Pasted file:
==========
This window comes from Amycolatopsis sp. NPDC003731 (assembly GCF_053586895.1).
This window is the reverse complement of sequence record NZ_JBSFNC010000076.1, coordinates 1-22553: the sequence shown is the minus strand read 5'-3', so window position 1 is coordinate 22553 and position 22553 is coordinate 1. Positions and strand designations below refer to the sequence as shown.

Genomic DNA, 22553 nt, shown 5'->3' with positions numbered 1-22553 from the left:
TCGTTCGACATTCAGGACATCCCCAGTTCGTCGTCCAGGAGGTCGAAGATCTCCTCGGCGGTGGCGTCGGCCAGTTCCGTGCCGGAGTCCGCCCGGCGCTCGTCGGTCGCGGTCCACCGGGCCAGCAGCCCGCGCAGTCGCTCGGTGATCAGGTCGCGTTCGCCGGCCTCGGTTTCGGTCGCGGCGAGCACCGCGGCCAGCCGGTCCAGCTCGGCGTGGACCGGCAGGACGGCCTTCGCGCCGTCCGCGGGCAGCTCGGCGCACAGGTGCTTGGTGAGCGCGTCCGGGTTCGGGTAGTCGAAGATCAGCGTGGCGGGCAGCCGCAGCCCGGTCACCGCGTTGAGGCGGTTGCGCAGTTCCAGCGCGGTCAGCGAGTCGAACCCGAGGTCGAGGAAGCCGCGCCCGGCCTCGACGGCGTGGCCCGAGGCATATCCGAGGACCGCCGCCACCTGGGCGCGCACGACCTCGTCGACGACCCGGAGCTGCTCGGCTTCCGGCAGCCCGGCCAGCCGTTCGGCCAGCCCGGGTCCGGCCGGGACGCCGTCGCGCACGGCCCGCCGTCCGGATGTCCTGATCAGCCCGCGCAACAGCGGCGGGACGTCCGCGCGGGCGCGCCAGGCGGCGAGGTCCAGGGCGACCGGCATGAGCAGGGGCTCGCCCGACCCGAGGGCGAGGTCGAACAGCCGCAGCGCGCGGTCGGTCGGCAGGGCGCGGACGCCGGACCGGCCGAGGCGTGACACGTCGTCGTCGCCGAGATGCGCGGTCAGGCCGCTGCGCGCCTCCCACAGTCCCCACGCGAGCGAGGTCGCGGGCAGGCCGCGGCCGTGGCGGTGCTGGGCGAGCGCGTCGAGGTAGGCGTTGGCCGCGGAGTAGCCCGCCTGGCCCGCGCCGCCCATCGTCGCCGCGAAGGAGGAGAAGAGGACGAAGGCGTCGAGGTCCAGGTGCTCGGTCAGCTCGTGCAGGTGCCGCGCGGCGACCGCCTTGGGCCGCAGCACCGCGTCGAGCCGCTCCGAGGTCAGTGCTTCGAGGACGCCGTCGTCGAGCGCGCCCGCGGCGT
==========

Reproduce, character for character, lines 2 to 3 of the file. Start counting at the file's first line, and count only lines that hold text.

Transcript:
This window is the reverse complement of sequence record NZ_JBSFNC010000076.1, coordinates 1-22553: the sequence shown is the minus strand read 5'-3', so window position 1 is coordinate 22553 and position 22553 is coordinate 1. Positions and strand designations below refer to the sequence as shown.

Genomic DNA, 22553 nt, shown 5'->3' with positions numbered 1-22553 from the left: